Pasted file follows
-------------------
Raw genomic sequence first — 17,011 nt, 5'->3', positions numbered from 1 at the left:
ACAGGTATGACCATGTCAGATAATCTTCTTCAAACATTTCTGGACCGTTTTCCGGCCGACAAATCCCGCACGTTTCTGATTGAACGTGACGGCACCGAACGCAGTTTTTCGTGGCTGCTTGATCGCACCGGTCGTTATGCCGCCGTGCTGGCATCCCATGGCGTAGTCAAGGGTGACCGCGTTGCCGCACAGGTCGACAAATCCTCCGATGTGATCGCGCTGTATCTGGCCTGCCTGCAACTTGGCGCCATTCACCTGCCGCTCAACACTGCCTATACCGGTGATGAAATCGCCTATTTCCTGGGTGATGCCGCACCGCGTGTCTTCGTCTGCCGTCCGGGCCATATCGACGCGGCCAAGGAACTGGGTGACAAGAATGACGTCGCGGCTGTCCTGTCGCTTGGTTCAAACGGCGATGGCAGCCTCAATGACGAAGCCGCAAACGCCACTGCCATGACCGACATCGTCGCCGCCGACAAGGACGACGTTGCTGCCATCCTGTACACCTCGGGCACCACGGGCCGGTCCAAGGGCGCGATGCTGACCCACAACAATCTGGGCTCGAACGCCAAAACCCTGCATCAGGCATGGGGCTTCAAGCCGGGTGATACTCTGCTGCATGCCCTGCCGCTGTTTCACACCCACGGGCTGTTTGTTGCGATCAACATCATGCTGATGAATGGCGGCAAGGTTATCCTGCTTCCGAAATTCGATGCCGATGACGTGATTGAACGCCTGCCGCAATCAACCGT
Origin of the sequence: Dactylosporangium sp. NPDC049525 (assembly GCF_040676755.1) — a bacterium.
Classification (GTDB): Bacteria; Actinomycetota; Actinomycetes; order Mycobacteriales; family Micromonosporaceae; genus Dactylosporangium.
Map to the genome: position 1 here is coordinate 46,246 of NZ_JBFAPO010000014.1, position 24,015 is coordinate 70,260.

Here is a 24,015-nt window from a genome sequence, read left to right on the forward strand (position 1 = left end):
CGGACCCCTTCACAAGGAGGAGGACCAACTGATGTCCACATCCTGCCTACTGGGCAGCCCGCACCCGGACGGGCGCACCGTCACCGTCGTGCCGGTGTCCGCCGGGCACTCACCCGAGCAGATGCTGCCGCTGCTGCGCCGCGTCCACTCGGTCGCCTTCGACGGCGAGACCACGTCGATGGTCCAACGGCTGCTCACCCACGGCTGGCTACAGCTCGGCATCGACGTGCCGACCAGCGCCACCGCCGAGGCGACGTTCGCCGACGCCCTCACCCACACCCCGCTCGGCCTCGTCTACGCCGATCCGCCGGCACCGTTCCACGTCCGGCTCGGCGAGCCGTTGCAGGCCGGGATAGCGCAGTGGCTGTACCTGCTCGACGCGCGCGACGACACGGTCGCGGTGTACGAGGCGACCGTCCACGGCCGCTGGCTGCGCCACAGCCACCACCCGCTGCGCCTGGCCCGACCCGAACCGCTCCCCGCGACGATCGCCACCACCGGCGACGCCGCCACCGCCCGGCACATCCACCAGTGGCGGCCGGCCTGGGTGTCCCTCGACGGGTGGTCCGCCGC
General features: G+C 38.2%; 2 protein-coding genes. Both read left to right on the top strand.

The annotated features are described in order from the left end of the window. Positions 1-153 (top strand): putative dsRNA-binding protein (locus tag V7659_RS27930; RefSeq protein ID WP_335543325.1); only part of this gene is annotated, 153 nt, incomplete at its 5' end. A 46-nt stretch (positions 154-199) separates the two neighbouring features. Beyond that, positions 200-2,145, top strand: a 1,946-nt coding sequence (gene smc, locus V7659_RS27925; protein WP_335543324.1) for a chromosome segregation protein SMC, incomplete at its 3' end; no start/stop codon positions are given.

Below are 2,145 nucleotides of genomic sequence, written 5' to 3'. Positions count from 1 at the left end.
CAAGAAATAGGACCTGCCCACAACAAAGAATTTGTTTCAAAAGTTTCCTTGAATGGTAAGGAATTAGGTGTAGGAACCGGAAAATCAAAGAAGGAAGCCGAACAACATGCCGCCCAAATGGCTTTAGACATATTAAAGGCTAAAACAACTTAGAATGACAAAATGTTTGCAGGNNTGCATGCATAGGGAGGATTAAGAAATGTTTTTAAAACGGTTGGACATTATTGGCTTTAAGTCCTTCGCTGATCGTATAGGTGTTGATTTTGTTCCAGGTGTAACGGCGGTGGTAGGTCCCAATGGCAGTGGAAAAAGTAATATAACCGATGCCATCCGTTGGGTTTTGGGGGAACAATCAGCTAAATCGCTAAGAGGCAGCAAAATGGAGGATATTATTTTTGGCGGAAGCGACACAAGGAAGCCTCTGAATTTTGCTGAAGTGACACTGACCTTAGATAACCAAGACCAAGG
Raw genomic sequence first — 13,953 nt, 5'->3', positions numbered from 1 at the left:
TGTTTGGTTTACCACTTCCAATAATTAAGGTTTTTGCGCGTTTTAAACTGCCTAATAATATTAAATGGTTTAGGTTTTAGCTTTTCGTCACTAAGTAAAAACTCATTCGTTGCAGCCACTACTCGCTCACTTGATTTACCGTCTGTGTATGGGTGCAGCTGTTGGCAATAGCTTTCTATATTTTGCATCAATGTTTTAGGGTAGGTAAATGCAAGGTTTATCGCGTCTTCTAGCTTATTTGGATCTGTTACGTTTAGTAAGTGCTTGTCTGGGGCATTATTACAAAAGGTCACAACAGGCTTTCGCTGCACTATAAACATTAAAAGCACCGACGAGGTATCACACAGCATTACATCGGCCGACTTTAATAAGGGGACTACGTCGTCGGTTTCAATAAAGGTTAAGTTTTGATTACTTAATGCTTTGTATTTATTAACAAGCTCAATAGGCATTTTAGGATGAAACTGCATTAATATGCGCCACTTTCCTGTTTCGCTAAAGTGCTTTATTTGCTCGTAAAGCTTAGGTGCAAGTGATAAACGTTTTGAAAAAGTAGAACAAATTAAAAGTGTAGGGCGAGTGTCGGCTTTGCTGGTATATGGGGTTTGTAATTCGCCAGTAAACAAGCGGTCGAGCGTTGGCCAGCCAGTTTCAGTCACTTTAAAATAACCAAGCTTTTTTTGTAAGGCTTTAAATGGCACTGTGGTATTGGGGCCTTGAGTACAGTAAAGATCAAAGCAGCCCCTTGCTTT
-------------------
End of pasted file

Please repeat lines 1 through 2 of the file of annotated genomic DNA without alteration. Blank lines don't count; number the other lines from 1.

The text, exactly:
Raw genomic sequence first — 17,011 nt, 5'->3', positions numbered from 1 at the left:
ACAGGTATGACCATGTCAGATAATCTTCTTCAAACATTTCTGGACCGTTTTCCGGCCGACAAATCCCGCACGTTTCTGATTGAACGTGACGGCACCGAACGCAGTTTTTCGTGGCTGCTTGATCGCACCGGTCGTTATGCCGCCGTGCTGGCATCCCATGGCGTAGTCAAGGGTGACCGCGTTGCCGCACAGGTCGACAAATCCTCCGATGTGATCGCGCTGTATCTGGCCTGCCTGCAACTTGGCGCCATTCACCTGCCGCTCAACACTGCCTATACCGGTGATGAAATCGCCTATTTCCTGGGTGATGCCGCACCGCGTGTCTTCGTCTGCCGTCCGGGCCATATCGACGCGGCCAAGGAACTGGGTGACAAGAATGACGTCGCGGCTGTCCTGTCGCTTGGTTCAAACGGCGATGGCAGCCTCAATGACGAAGCCGCAAACGCCACTGCCATGACCGACATCGTCGCCGCCGACAAGGACGACGTTGCTGCCATCCTGTACACCTCGGGCACCACGGGCCGGTCCAAGGGCGCGATGCTGACCCACAACAATCTGGGCTCGAACGCCAAAACCCTGCATCAGGCATGGGGCTTCAAGCCGGGTGATACTCTGCTGCATGCCCTGCCGCTGTTTCACACCCACGGGCTGTTTGTTGCGATCAACATCATGCTGATGAATGGCGGCAAGGTTATCCTGCTTCCGAAATTCGATGCCGATGACGTGATTGAACGCCTGCCGCAATCAACCGT